During that commonly experienced lengthy period between a possible and definite diagnosis of MS, I continued to go swimming but would get frustrated. I would still push myself but sometimes felt like I was barely moving. Then I had some physiotherapy and began the long road to rethinking my approach to … well, most things.

No longer was the idea to push myself to the limit, to keep going until I felt I would burst. Now I was to be kind to my body, resting it regularly so that it could keep going for longer. Pausing; being gentle; conserving energy.

This attitude had to apply to every part of my life, not just swimming. It was (still is) very hard to do! It goes against everything that you’re told. However, I started to give it a go. In the pool, I would swim a length, pause, swim another, get frustrated and swim a few, thinking ha! I can still do it. Then I’d get out and regret it immediately. I’d have no energy for anything. So, next time: swim, pause, swim, pause, try not to look at the clock. Well, I still do half an hour and I still count the number of lengths. But gradually, gradually, I relearnt, and now I keep to the same number of lengths each week. I know that’s the number that works.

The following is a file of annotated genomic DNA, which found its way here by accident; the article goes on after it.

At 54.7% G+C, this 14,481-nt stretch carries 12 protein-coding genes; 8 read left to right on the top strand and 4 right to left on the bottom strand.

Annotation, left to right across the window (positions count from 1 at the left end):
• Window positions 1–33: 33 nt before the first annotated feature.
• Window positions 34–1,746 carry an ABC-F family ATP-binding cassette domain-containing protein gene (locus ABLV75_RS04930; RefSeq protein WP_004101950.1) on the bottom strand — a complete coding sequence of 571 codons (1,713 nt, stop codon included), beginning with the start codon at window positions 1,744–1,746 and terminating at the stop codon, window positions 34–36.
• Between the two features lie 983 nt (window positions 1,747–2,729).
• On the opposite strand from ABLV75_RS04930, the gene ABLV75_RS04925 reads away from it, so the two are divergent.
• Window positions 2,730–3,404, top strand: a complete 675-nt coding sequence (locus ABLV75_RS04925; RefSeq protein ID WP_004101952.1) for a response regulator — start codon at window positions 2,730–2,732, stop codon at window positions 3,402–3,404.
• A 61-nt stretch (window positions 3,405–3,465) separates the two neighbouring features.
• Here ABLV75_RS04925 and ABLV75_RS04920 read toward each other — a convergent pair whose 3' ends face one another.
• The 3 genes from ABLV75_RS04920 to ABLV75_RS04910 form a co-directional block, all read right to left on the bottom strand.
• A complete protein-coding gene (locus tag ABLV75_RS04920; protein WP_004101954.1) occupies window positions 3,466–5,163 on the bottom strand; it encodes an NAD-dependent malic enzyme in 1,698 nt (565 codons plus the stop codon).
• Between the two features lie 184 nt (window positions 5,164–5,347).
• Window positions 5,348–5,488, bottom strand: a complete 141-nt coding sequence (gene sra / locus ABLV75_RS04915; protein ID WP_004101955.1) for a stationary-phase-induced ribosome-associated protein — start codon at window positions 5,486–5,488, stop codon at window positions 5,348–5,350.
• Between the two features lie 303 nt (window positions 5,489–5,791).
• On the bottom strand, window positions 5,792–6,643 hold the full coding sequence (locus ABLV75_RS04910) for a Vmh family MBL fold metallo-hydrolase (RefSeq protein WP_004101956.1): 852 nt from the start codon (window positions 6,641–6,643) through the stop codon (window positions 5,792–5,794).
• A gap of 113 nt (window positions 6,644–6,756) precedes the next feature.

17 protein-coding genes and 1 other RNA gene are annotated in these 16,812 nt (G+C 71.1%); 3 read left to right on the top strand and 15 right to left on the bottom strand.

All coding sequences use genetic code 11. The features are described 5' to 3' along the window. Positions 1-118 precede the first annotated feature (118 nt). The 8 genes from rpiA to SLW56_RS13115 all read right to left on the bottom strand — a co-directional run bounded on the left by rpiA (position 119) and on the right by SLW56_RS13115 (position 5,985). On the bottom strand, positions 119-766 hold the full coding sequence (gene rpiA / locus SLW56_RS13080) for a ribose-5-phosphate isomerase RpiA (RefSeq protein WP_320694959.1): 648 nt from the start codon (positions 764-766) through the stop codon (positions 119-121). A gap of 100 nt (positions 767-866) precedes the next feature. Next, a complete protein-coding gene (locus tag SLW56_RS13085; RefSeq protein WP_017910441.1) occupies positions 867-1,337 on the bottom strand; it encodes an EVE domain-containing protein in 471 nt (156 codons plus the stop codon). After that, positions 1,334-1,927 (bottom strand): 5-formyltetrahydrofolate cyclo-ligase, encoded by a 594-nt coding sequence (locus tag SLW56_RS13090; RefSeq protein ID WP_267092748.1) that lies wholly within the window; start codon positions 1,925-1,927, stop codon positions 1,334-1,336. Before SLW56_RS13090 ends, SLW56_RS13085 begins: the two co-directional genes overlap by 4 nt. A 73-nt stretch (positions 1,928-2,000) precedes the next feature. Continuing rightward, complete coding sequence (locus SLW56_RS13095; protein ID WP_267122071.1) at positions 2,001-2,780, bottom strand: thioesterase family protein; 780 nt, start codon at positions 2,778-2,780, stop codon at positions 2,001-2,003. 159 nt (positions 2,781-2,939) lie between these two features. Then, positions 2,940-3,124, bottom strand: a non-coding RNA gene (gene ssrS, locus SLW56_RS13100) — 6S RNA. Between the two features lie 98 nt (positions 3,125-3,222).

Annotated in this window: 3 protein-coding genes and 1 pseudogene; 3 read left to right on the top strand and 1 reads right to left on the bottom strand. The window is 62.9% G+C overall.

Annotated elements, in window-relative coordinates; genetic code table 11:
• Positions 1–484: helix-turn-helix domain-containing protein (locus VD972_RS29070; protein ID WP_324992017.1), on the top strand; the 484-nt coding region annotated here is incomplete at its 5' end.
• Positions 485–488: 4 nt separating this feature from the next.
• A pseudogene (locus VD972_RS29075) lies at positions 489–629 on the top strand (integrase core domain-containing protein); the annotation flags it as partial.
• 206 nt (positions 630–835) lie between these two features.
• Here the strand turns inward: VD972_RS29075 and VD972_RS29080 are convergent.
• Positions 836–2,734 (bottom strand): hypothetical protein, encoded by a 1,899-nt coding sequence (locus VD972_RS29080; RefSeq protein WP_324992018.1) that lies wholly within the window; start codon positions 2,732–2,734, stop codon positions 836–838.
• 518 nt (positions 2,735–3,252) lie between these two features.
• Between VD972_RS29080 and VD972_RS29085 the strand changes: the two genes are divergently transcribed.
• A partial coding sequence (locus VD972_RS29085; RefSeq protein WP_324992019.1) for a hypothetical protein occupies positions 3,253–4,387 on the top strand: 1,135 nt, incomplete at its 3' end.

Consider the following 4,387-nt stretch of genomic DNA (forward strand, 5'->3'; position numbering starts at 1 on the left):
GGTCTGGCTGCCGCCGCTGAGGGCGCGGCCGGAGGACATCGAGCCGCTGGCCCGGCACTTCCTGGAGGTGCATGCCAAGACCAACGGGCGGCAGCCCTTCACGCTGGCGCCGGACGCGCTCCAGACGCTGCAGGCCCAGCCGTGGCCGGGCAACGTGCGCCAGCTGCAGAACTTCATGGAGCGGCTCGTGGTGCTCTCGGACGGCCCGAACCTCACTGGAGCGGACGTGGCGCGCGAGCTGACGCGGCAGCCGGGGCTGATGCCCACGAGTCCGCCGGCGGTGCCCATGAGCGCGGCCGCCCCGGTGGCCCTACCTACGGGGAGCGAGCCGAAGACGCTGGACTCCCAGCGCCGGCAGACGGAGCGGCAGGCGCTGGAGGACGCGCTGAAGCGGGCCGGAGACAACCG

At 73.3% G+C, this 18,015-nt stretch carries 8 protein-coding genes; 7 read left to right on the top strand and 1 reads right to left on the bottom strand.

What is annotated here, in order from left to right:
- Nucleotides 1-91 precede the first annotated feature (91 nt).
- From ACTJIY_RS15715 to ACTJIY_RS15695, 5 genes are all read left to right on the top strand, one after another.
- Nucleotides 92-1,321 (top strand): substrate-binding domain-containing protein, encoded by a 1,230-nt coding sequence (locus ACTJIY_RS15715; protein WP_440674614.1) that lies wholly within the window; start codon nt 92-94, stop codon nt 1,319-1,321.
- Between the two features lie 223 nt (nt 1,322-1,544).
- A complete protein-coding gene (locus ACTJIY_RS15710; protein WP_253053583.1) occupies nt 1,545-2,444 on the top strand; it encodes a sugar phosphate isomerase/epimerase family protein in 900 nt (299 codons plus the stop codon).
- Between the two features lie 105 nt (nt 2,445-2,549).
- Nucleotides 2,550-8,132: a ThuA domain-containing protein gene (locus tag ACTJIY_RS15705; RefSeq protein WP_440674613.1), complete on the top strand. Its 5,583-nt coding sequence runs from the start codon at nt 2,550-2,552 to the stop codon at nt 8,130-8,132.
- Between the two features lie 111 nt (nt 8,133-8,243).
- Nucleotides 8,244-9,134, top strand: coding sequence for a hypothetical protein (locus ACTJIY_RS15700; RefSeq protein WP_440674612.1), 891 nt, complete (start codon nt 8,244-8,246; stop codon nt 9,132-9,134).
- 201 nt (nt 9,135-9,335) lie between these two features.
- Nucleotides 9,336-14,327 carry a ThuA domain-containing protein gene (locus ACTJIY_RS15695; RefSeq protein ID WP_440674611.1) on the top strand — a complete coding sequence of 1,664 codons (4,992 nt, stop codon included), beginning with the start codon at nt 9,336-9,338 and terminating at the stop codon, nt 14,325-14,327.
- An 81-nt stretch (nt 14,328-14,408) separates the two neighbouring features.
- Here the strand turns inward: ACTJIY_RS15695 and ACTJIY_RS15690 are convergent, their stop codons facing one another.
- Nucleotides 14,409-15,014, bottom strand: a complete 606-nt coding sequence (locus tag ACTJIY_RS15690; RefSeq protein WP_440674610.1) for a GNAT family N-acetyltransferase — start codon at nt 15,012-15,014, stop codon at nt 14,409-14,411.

And I still get out of the pool feeling great. Well, my head feels great; it tells me that I can do anything. My body, though, is keen to take it easy for the rest of the day. Which brings me to where swimming has landed me.

OLYMPUS DIGITAL CAMERAI came home from swimming the other morning, feeling invincible! It was fantastic; I could do anything I put my mind to! I switched on my computer to find an email about a day arranged by ParalympicsGB to encourage more people with disabilities to try out different sports. Well, I could do that! Before I knew it, I had completed the online form, ticking a wide variety of sports to try … and now I’m off to Sheffield next weekend to try out as many sports as possible, and hopefully meet some paralympic athletes. I expect it will be me and a load of 10-year-olds all hoping to get to Rio – them, not me! At 40-plus-quite-a-few-years-on-top I’m simply hoping to have a fun day out and live out that Olympic and Paralympic motto to Be Inspired!